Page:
England is a pervading theme in this August's stories, especially early in the month. The first story allows the last three words of this review's title. After that we have a review of an Englishman's memoir; a story about looking at England 8,000 years in the past; another story of England, this one about seventy years in the past; and still another story set in England, this one more or less in the present.
I had trouble getting a handle on the main character in "Salt" by Lesley Bannatyne. Since she taught her ESL kids for thirty years she's got to be, realistically, fifty at least and probably older. Yet her friend Astrid, virtually the same age, comes across as someone in her thirties, and except for the references to the time spent teaching, and the one reference to wrinkles toward the end, Deb seems to be a woman in her late thirties or early forties. How many women over fifty would bare their breasts in public? The character would have been more solid if the author had allowed Deb to be realistically about thirty-eight or so.
I got a definite Dorothy vibe near the end. "She closed her eyes and breathed in the salt. It was her bedrock, this salt, here, this Quincy Bay salt, from where she was born, and where all that she had earned, and built, and planted, and loved, was." This really compares in tone with Dorothy's observation just before she clicks her heels: "...if I ever go looking for my heart's desire again, I won't look any further than my own back yard. Because if it isn't there, I never really lost it to begin with!" The adult (ery) encounter with Hal is the catalyst that spurs Deb's introspection to discover the same thing Dorothy's adventure revealed to her. There's no place like home.
"Letters to Soldiers" by Jon Arthur Kitson and "My Solicitor" by Derek McMillan have two obvious similarities. Both stories take place in England, and both stories, written by men, feature a woman as the central character. From there, though, they differ in almost every respect.
It could be argued that "Letters to Soldiers" isn't really a story. There is no plot, no conflict, no physical description of Cynthia at all. But at the end we see a story, a big one, packed into a very small package. The story is full of emotion without the use of any descriptions of emotion in voice or expression.
During the Viet Nam War one of the protest slogans was, approximately, "In nature children bury their parents. War violates nature, causing parents to bury their children." This is a paraphrase of a quote by Herodotus. This story reminded me of that. Very well done.
"My Solicitor" is totally different. It is indeed a fully constructed story with a plot, a conflict, and a solution. I really can find nothing to criticize, try as I might. It is entertaining, clever, and well-written.
"Tight Pants" has an opposite similarity (like that oxymoron?) to the previous two stories. The story, written by a woman, takes place in the mind of a male character. Bria Burton does a good job of portraying a wimp. And it took the worst day of his life for him to realize he was a wimp. I'm not so sure he started out that way, but judging from his thoughts regarding his soon-to-be-ex-girlfriend, Natalie, he just can't stand conflict. It was probably his nature to begin with, and was then reinforced by parents, friends, co-workers, etc. He was like blood in the water to sharks. Everyone he met could sense his weakness and pounced upon it.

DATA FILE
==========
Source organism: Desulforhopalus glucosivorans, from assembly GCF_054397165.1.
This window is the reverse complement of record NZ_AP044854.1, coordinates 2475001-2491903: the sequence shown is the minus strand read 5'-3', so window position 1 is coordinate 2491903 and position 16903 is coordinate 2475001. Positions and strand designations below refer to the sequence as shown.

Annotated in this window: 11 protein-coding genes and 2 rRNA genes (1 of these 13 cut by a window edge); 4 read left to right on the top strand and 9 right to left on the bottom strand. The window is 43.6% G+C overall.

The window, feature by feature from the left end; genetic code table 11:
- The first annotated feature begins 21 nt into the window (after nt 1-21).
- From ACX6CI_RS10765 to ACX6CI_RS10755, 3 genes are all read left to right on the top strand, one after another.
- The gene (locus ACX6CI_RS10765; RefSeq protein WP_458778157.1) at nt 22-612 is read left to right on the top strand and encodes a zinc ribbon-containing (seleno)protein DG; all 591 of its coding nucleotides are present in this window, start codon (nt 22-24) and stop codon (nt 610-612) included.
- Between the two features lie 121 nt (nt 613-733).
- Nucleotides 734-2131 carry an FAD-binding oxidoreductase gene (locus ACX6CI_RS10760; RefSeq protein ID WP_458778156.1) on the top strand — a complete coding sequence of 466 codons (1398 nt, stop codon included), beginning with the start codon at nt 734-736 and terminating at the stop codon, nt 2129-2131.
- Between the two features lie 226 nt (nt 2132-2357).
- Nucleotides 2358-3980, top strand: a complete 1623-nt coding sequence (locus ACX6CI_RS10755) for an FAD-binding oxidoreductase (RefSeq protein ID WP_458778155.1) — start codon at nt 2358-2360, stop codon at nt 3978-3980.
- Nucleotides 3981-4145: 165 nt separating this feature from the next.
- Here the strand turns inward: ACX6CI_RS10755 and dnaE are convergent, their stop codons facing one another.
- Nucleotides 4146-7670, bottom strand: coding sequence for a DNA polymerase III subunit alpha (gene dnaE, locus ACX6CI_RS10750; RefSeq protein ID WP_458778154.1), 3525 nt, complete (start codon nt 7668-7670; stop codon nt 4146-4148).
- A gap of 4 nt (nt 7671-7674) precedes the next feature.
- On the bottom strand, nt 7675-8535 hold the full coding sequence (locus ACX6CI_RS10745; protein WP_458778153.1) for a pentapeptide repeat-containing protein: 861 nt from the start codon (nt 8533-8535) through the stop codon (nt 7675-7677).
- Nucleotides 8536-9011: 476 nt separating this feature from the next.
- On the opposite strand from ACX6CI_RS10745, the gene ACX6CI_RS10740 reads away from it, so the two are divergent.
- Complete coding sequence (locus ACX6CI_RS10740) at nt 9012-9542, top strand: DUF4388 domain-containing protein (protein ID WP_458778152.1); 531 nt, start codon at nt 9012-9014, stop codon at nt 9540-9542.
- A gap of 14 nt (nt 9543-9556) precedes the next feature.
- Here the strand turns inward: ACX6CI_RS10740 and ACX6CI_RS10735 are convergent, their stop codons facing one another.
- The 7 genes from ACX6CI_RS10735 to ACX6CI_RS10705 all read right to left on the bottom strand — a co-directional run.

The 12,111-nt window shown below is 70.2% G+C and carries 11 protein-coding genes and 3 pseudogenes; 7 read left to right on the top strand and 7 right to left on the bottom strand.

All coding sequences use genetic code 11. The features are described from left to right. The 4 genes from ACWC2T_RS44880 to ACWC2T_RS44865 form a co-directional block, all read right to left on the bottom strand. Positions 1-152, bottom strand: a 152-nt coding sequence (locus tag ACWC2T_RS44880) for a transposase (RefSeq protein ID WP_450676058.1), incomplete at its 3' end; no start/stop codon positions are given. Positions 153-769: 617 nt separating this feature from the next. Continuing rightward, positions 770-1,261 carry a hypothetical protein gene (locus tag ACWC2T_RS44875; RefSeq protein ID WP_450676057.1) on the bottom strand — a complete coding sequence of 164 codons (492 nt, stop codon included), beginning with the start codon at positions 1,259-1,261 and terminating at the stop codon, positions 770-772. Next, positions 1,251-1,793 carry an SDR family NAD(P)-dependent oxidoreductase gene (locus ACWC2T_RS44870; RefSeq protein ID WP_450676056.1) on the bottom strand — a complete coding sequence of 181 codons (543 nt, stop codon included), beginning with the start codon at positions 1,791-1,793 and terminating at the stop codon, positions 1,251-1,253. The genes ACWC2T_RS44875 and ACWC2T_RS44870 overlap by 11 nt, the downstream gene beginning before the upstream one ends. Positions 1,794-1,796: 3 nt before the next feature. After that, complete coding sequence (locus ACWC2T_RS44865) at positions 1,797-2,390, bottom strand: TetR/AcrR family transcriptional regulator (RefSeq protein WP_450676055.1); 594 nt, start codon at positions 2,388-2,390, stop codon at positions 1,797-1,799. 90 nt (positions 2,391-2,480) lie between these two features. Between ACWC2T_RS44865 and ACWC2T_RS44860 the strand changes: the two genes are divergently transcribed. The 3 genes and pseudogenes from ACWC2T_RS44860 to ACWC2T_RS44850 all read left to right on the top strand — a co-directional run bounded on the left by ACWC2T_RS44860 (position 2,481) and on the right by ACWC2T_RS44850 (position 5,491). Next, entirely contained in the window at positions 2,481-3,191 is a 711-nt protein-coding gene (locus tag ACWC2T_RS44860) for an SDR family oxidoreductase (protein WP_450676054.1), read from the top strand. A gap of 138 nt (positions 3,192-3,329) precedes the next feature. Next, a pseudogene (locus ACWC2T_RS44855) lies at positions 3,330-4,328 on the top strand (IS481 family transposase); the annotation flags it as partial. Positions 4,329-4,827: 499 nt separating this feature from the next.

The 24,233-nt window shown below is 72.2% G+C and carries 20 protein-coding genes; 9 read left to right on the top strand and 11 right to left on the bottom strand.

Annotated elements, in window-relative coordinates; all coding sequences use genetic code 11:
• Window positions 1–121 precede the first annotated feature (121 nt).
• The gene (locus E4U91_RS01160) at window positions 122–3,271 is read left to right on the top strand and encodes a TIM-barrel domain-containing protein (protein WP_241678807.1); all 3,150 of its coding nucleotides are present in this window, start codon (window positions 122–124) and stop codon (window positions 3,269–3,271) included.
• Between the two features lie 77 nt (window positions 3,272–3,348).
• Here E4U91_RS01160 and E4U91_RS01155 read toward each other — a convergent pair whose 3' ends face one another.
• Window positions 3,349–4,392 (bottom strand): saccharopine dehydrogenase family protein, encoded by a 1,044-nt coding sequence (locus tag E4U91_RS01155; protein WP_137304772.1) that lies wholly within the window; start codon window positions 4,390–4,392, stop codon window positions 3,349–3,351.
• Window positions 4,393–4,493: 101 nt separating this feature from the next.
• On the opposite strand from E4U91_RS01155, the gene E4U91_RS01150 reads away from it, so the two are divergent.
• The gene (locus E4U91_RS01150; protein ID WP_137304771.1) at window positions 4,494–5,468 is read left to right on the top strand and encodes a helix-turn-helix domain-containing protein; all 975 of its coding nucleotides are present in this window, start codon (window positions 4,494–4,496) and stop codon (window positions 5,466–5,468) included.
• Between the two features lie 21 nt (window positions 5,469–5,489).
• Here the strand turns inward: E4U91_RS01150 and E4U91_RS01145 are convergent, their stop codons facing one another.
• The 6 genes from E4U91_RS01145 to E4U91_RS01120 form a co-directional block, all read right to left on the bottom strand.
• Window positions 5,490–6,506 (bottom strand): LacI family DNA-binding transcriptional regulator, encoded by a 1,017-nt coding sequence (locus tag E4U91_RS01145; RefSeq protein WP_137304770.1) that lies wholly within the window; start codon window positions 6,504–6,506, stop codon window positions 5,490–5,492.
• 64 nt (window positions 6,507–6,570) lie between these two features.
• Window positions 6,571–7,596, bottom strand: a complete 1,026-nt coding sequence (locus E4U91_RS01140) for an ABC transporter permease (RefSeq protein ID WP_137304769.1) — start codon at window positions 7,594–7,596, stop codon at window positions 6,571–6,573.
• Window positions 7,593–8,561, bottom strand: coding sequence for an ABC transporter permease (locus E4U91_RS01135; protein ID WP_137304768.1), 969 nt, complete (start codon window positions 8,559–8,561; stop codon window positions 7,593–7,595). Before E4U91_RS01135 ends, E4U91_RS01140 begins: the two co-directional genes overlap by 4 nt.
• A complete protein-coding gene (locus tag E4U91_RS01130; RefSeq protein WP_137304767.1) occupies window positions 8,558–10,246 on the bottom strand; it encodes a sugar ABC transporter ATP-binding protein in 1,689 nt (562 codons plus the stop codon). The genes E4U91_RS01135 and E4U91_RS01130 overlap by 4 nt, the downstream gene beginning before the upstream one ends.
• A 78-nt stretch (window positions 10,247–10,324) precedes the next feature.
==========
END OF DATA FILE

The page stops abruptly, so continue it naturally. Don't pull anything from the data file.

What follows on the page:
Has he realized it before this mugging? Almost certainly, yet it's been so much easier to just go along. Nothing was important enough to rebel against and get stubborn.
Fara saved his life twice. She saved him physically from possibly getting shot in the head, and then she gave him a shot—of inspiration—in his heart. His life can now be his.
I wonder what Natalie thought of the new man?
My only head-shake at this story was that he's not really dressed to go running with her. Running in skinny jeans has to be akin to dancing while wearing clown shoes or swimming in an overcoat. He better jog to the nearest clothing or sports store and get some shorts and tank tops. Oh, and running shoes would be good, too.
"Untethered" by Eric Erickson gives us a different look at the same problem as "Tight Pants." What, after all, is more tethering than skinny jeans? Art, however, is not the passive wimp from the other story. He was confident, free, and betrayed, though he didn't know it. In "Tight Pants" the narrator is given his freedom by a woman. Art's freedom, on the other hand, has been sucked away by the woman he has married. And he never realized it. She never shared his dream. It seems pretty clear they don't really communicate. He quit his job two weeks ago and she didn't even notice. She just wanted the house and the kids. Did he? We can't be sure, but he had 'em, wanted or not, because she did. Kate is practical. I get the impression that all through their twenty-seven years of marriage, except for that camping trip, she has kept him "grounded." That pressure of her hands on his shoulders and that matronly shake of her head are no strangers to him. And in his final attempt to be young again, to do what his heart tells him is right, Kate has squelched it with a gentle but unyielding practicality. That he hated that job makes no never-mind to her. His job assured the secure life she wanted.
The saddest part of all is that on the camping trip so many years ago, she did the free and irresponsible thing while he slept. He's lived with a delusion his whole married life. At the end, there is only silence. The delusion is gone and he has nothing to fill that void.